Rally to oppose the new changes to the residency policy, just the latest in a long string of infringements on student rights. Let the trustees know that students still have a voice on this campus. Let them know that we will no longer bend over for the administration and let them dictate our lives. It is time to take a stand. In front of Beckham. At 7pm. On Friday. Be there.
Invite your friends, make some signs (though be an adult), and let’s bring it.
If you couldn’t make the protest in Usdan today but wish to protest the University’s revisions to its residency policy, you may sign the petition online here. (Do not sign this if you already signed the paper petition today.) Full petition text after the jump. If you have photo or video of today’s protest, send to staff(at)wesleying(dot)org and we’ll post it.
…the threat to freedom of association posed by Wesleyan University’s new policy banning students from “participating in social activities” on any property “owned, leased or operated by private societies that are not recognized by the University.”
FIRE, founded by UPenn history professor Alan Charles Kors and attorney Harvey A. Silverglate, is a non-profit group that seeks to clamp down on university administrations that gravely limit the civil liberties of their students. From a brief flick through their Wikipedia entry (thank gawd for the wikis), they appear to be an outfit who knows what they’re doing. (For evidence, see here and here and here.)
I don’t need to fill anyone in on the Beta-gate situation going on right now (If you’ve been under a rock, start here and here). Now is the time to take a stand. This Friday, we’re protesting the University’s new paternalistic and insulting residency policy. Come to the Usdan Cafe this Friday from 12-1 to show your support. Please bring signs to protest (we’re trying to keep the tone civil and show we’re adults, so no inappropriate language or personal attacks please). There will be a petition for you to sign to show your opposition to this unjust power grab.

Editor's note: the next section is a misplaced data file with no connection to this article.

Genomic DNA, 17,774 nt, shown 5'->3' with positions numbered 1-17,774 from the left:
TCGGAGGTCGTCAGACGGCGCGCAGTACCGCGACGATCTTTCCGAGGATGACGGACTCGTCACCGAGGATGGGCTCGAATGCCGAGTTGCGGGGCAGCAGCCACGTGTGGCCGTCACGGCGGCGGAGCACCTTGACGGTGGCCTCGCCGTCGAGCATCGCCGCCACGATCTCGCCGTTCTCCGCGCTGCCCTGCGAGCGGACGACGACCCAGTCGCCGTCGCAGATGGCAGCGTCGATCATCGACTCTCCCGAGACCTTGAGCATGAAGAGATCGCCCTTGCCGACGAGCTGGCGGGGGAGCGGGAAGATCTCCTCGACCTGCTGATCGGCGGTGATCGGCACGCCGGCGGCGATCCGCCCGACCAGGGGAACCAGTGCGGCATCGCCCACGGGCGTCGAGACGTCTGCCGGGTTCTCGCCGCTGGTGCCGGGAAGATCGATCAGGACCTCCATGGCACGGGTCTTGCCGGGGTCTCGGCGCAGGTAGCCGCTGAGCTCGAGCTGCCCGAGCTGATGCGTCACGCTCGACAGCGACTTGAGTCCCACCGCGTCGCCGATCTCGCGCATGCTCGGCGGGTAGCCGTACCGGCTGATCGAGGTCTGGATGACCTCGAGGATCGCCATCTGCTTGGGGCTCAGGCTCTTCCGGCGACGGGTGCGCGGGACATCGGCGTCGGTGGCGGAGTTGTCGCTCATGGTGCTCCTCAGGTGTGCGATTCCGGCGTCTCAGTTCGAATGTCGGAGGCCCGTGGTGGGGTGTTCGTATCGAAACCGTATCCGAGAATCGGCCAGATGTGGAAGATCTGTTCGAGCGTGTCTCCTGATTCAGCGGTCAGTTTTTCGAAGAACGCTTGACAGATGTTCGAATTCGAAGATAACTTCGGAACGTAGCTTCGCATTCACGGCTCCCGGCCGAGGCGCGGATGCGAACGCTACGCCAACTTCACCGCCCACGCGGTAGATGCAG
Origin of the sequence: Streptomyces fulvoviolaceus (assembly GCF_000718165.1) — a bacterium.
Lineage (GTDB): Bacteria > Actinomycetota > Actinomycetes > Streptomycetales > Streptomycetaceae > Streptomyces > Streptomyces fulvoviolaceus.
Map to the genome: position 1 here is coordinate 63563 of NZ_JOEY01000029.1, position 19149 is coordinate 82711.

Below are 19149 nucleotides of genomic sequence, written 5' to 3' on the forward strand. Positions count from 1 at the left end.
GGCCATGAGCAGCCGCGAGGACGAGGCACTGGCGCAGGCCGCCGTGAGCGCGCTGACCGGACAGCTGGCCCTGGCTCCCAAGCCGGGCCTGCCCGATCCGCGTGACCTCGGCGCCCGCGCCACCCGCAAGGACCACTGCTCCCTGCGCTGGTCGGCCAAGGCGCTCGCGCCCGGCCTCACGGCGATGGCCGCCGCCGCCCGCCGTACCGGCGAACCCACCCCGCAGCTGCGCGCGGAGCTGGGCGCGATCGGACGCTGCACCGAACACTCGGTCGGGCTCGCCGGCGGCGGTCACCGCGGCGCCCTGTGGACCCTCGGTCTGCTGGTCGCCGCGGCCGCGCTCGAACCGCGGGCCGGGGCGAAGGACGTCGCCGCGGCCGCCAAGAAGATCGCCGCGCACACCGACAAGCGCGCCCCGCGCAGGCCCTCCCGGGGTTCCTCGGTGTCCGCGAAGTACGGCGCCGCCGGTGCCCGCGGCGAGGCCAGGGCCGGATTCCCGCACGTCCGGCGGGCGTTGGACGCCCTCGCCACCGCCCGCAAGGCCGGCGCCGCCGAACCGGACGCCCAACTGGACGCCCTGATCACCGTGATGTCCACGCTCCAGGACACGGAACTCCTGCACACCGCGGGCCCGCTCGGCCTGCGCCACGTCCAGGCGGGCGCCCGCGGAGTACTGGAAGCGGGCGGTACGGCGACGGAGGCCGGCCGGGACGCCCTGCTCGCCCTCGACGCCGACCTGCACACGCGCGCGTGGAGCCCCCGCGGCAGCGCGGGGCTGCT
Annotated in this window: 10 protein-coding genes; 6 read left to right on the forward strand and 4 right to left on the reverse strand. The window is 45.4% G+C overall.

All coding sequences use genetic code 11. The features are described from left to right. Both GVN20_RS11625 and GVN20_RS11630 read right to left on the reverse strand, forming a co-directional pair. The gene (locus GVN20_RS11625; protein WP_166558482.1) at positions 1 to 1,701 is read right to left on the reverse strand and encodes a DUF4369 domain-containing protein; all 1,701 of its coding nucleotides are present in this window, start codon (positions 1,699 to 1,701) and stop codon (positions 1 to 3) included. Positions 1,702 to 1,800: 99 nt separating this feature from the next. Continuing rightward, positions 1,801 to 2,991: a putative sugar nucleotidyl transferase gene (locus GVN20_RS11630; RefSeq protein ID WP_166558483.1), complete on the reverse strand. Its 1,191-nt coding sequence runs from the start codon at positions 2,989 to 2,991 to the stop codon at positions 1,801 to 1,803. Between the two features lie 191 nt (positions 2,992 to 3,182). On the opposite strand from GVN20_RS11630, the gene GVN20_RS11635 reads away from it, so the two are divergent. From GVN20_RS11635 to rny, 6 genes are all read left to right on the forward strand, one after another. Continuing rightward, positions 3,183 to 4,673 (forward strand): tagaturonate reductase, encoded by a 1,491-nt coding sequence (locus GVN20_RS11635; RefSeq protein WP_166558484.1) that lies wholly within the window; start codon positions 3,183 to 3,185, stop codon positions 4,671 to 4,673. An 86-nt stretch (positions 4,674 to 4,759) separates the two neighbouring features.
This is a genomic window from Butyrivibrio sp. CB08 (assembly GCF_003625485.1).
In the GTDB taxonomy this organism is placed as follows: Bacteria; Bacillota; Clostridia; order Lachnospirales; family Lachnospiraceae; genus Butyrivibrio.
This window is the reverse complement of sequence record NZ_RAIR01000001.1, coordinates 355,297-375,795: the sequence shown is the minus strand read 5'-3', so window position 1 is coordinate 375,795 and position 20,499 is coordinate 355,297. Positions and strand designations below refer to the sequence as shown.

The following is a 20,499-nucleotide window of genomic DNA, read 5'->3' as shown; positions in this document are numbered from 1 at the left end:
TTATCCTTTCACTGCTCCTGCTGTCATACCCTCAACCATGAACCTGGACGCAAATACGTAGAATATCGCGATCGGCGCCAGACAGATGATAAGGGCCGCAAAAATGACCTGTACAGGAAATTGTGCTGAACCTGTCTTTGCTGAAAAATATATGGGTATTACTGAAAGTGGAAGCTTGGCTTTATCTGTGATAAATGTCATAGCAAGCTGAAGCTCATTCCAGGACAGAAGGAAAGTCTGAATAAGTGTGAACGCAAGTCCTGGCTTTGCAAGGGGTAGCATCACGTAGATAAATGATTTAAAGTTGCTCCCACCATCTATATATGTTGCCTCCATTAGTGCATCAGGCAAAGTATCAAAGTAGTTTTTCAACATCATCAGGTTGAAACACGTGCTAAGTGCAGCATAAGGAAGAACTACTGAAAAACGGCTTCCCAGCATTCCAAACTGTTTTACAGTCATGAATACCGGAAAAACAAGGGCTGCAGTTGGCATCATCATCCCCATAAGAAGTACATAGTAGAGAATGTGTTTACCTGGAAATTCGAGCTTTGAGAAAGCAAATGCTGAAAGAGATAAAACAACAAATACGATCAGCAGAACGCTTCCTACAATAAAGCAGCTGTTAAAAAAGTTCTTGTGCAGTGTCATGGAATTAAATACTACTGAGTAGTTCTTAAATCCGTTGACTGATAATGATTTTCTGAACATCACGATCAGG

Since crash last reported on the whole Beta-gate situation, there’s been a whole lot of chatter ‘round these here cyber-space parts. The comments section on that post was completely balls out with emotion (as well as sarcasm), and the ACB’s been in a flurry with opinions being volleyed from left and right. Chatter has even spilled over to the pages of the Argus, where the editorial as well as my esteemed colleague lesanjuanspoke out against the issue. Of course, it’s problematic to hold up these specific sources and take them to be representative of the student body’s general discourse – what with the ACB being the seedy Chlamydia-filled internet back-alley it is and the total amount of written responses being miniscule in number compared to the actual number of Wesleyan students.
But it cannot be denied that the voices making themselves heard do raise some rather pressing issues that have concerned us before and should concern us now. Whether those voices fairly represent the views of the entire student body or not, these are issues that affect all of us both in terms of our conduct and in terms of the ideals we’re apparently supposed to hold, if not now then eventually.
So, a couple days ago the WSA sent out a mass email hailing the arrival of a new feature that hopes to revolutionize the campus shuttle experience.
It’s called Blirp-it, a name which, though provocative in certain unfortunate ways for those inclined to make such provocative paradigmatic shifts in perception, stands for “Bus Line Information Retrieval Program.” (I assume the “-it” portion is for stylistic purposes intended to exert a sense of dynamism akin to Nike adverts). You can find out more about its creation here.
More info and some meditations on the addition after the jump.
Seems like the administration is really flexing its muscles this time around. Fresh from my inbox:
I write to notify you of a revision to Wesleyan’s residency requirement designed to clarify the University’s rules concerning off-campus housing. In brief: beginning Fall 2011, Wesleyan students will be prohibited from residing in — or using for social activities — houses or property owned, leased or operated by private societies that are not recognized by the University. You can find the revised policy online at http://www.wesleyan.edu/studenthandbook/residency.html
Students found to be in violation of this policy will be subject to disciplinary measures by the University, including suspension.
President Roth asked for this policy revision to address the problematic issue of having residential organizations that appear to function as Wesleyan entities yet have no Wesleyan oversight. DKE, Psi U, and Alpha Delt are recognized as part of program housing and are thus not affected by this change. This revised policy would, however, have major consequences for Beta which has chosen to not participate in program housing and is therefore not recognized by the University.